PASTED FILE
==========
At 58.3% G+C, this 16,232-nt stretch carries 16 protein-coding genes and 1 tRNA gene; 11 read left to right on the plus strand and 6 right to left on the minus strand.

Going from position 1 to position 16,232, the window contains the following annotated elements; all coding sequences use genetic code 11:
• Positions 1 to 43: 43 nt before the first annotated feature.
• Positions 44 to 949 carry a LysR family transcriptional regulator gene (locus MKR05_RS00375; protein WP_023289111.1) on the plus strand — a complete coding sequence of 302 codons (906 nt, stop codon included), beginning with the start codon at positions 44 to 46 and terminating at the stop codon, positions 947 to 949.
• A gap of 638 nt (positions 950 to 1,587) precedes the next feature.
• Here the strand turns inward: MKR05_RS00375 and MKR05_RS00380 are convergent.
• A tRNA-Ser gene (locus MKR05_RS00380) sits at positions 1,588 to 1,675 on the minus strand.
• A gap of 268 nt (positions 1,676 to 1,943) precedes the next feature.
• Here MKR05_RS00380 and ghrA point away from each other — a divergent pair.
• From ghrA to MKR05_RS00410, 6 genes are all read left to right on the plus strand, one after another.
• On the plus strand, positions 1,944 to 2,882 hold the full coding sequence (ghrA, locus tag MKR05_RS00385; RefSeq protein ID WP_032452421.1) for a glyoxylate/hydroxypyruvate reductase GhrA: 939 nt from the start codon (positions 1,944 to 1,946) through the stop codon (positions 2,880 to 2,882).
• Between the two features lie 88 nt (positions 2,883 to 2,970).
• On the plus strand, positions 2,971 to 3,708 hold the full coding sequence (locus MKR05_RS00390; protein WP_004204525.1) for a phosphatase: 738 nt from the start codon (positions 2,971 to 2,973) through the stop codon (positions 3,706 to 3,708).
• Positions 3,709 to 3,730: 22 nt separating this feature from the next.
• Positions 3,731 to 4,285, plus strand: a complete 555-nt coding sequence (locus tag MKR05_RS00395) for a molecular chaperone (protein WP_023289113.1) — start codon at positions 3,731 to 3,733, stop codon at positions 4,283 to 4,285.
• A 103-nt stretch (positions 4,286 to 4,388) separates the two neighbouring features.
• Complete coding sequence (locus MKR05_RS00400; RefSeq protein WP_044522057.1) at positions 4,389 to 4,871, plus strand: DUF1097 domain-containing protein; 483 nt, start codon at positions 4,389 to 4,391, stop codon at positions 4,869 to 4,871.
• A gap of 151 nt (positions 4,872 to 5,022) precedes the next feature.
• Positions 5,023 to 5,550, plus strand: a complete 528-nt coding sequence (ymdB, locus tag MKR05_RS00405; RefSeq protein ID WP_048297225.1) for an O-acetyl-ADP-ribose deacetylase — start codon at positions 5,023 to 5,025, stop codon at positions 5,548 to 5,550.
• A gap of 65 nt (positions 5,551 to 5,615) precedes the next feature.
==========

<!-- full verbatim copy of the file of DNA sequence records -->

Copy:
At 58.3% G+C, this 16,232-nt stretch carries 16 protein-coding genes and 1 tRNA gene; 11 read left to right on the plus strand and 6 right to left on the minus strand.

Going from position 1 to position 16,232, the window contains the following annotated elements; all coding sequences use genetic code 11:
• Positions 1 to 43: 43 nt before the first annotated feature.
• Positions 44 to 949 carry a LysR family transcriptional regulator gene (locus MKR05_RS00375; protein WP_023289111.1) on the plus strand — a complete coding sequence of 302 codons (906 nt, stop codon included), beginning with the start codon at positions 44 to 46 and terminating at the stop codon, positions 947 to 949.
• A gap of 638 nt (positions 950 to 1,587) precedes the next feature.
• Here the strand turns inward: MKR05_RS00375 and MKR05_RS00380 are convergent.
• A tRNA-Ser gene (locus MKR05_RS00380) sits at positions 1,588 to 1,675 on the minus strand.
• A gap of 268 nt (positions 1,676 to 1,943) precedes the next feature.
• Here MKR05_RS00380 and ghrA point away from each other — a divergent pair.
• From ghrA to MKR05_RS00410, 6 genes are all read left to right on the plus strand, one after another.
• On the plus strand, positions 1,944 to 2,882 hold the full coding sequence (ghrA, locus tag MKR05_RS00385; RefSeq protein ID WP_032452421.1) for a glyoxylate/hydroxypyruvate reductase GhrA: 939 nt from the start codon (positions 1,944 to 1,946) through the stop codon (positions 2,880 to 2,882).
• Between the two features lie 88 nt (positions 2,883 to 2,970).
• On the plus strand, positions 2,971 to 3,708 hold the full coding sequence (locus MKR05_RS00390; protein WP_004204525.1) for a phosphatase: 738 nt from the start codon (positions 2,971 to 2,973) through the stop codon (positions 3,706 to 3,708).
• Positions 3,709 to 3,730: 22 nt separating this feature from the next.
• Positions 3,731 to 4,285, plus strand: a complete 555-nt coding sequence (locus tag MKR05_RS00395) for a molecular chaperone (protein WP_023289113.1) — start codon at positions 3,731 to 3,733, stop codon at positions 4,283 to 4,285.
• A 103-nt stretch (positions 4,286 to 4,388) separates the two neighbouring features.
• Complete coding sequence (locus MKR05_RS00400; RefSeq protein WP_044522057.1) at positions 4,389 to 4,871, plus strand: DUF1097 domain-containing protein; 483 nt, start codon at positions 4,389 to 4,391, stop codon at positions 4,869 to 4,871.
• A gap of 151 nt (positions 4,872 to 5,022) precedes the next feature.
• Positions 5,023 to 5,550, plus strand: a complete 528-nt coding sequence (ymdB, locus tag MKR05_RS00405; RefSeq protein ID WP_048297225.1) for an O-acetyl-ADP-ribose deacetylase — start codon at positions 5,023 to 5,025, stop codon at positions 5,548 to 5,550.
• A gap of 65 nt (positions 5,551 to 5,615) precedes the next feature.